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to the port of entry unless they're told otherwise. brian: lindsey graham spent a couple days at border. the policies under the biden administration makes zero sense. they are will restart the caravans. dismantling the, literally stopped the wall as it was beginning to feel the effectiveness. let me add this, the whole remain in mexico policy, they realize how much it was reversing. so obsessed to reversing what donald trump did. you're not understanding is was working with great cooperation from our southern friends and allies. suddenly on monday they stopped allowing people to come into the mexico into the u.s. on the texas side of the border. hopefully they will show per up to leave it on the entire border. i'm not optimistic. steve: that is the headline foretoday. they started program friday in california. suddenly people are massing on the southern border, in texas, two different locations. san ysidro, 50 asylum-seekers were processed. the big question why exactly did
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they cancel it? they said they, they paused it, let me put it that way, due to current operational considerations. they wouldn't tell us what -- ainsley: what does that mean? steve: exactly. dhs says they will start once their international partners implement certain procedures to insure security, health, and adequate processing. keep in mind, which is just legalese, we have no idea what is going on there. ultimately the united nations is supposed to be checking people on the mexican side of the border to make sure whether or not they have got covid. they will test them there. once they are processed through the ports of entry, ainsley, that is where apparently there are non-profits staging tents, things like that, so people can quarantine for 14 days whatever it is. before they just get to go wherever they want to go. the problem is, you got to wonder at these non-profits who is making sure people stay there? if they just decide, you know what, i've been here 15 minutes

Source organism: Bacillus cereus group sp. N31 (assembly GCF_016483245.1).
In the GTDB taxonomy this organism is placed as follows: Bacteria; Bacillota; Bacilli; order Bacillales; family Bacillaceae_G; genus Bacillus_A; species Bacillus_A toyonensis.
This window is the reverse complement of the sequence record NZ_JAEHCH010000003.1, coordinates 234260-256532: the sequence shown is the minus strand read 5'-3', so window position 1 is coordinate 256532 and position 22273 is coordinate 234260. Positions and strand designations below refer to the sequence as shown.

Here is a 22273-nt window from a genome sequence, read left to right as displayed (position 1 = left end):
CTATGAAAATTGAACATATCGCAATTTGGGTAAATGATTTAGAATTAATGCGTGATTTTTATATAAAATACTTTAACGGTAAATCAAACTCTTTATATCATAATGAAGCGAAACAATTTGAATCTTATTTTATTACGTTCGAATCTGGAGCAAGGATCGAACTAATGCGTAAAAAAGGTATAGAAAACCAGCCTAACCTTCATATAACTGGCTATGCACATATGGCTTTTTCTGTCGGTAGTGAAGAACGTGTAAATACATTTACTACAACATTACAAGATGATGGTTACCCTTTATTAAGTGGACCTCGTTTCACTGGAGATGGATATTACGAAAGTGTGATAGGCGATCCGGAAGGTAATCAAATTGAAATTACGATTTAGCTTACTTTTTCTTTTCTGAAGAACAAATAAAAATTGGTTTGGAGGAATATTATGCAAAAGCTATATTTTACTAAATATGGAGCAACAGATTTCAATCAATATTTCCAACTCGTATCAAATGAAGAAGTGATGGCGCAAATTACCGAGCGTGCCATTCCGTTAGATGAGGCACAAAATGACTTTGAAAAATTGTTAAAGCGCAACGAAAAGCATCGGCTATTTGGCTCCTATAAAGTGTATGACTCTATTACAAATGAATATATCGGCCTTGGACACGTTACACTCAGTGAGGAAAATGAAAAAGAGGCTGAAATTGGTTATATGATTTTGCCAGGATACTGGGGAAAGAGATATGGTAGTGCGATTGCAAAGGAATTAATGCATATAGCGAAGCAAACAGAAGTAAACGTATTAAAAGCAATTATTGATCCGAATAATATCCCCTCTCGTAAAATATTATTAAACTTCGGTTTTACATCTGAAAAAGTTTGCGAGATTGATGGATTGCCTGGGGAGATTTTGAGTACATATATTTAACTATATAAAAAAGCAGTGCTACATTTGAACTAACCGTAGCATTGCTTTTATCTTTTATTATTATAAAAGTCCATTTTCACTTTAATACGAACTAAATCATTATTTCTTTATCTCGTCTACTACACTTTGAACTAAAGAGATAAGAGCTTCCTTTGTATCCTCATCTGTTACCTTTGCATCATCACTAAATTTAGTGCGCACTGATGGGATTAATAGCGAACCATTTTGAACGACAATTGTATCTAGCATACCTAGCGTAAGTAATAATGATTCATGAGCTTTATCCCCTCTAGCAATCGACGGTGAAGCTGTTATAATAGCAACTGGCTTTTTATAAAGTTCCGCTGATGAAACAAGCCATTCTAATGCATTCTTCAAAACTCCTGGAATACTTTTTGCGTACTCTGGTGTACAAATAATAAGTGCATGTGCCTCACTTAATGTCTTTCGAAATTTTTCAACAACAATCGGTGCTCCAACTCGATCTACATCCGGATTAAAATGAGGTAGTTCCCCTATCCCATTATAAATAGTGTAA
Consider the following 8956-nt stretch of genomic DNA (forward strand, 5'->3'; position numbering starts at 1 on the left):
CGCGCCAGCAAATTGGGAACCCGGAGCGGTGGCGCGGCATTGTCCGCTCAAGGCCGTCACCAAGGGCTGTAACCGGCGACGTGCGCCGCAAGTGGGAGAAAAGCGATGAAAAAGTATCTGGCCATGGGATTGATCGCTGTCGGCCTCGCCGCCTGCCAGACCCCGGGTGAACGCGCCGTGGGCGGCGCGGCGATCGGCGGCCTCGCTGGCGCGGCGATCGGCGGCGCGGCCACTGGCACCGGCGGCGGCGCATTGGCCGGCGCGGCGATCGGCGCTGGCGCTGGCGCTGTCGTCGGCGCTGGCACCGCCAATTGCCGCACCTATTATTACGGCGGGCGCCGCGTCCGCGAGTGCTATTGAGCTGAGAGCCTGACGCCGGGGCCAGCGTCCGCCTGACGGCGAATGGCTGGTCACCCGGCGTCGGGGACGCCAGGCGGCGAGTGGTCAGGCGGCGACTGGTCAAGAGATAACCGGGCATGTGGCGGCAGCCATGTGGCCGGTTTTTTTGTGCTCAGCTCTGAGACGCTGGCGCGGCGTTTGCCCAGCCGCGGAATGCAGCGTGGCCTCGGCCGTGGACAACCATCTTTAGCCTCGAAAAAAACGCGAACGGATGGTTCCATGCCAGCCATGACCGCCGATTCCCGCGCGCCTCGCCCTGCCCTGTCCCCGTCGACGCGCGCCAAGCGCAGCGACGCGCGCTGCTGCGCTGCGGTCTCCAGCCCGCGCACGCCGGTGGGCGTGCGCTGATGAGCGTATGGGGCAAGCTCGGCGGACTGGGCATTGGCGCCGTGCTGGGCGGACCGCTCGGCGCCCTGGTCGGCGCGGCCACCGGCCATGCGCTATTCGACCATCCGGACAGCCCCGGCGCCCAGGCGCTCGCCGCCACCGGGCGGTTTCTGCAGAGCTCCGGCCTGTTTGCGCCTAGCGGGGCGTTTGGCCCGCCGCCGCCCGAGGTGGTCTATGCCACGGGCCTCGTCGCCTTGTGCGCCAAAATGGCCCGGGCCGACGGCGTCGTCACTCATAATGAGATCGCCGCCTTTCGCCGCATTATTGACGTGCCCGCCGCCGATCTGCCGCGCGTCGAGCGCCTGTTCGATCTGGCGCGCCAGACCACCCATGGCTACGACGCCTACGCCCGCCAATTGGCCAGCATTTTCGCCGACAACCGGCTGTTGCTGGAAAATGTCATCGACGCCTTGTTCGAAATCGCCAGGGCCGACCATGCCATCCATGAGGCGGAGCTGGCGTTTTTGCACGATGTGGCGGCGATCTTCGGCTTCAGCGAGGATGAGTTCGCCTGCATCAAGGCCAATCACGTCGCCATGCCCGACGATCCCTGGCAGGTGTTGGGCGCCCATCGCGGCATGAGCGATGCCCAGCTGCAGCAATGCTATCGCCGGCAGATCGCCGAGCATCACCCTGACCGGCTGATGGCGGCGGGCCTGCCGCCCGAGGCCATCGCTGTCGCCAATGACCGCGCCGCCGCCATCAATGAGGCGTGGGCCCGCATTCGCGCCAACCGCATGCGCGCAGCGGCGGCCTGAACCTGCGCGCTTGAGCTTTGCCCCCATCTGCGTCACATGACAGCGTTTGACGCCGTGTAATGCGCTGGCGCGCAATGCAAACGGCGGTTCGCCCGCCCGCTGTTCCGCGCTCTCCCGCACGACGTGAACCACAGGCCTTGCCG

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time to go north, they do, what will stop them. ainsley: there are 65,000 of them have gone back to central america. most of them have gone back to their homes. some are remaining in mexico. i think the real reason is, we promised you this to get elected. now we're elected, jen psaki said give us 100 days we'll figure it out, this is not the right time to come. i think they're panicking. brian: it was fixed. they broke it. they made the deal with the tray angle countries. made a deal with mexico. we had a great relationship. the mexican leader was last one to recognize joe biden as president. no one thought that they're building facilities for kids 13 to 17, ones got so many protests from democrats. ainsley: we have to go to headlines. one asylum seeker says we're really confused. we don't see change. we are just looking for help. they were promised. they are not getting it. let's hand it over to carley. carley: a preliminary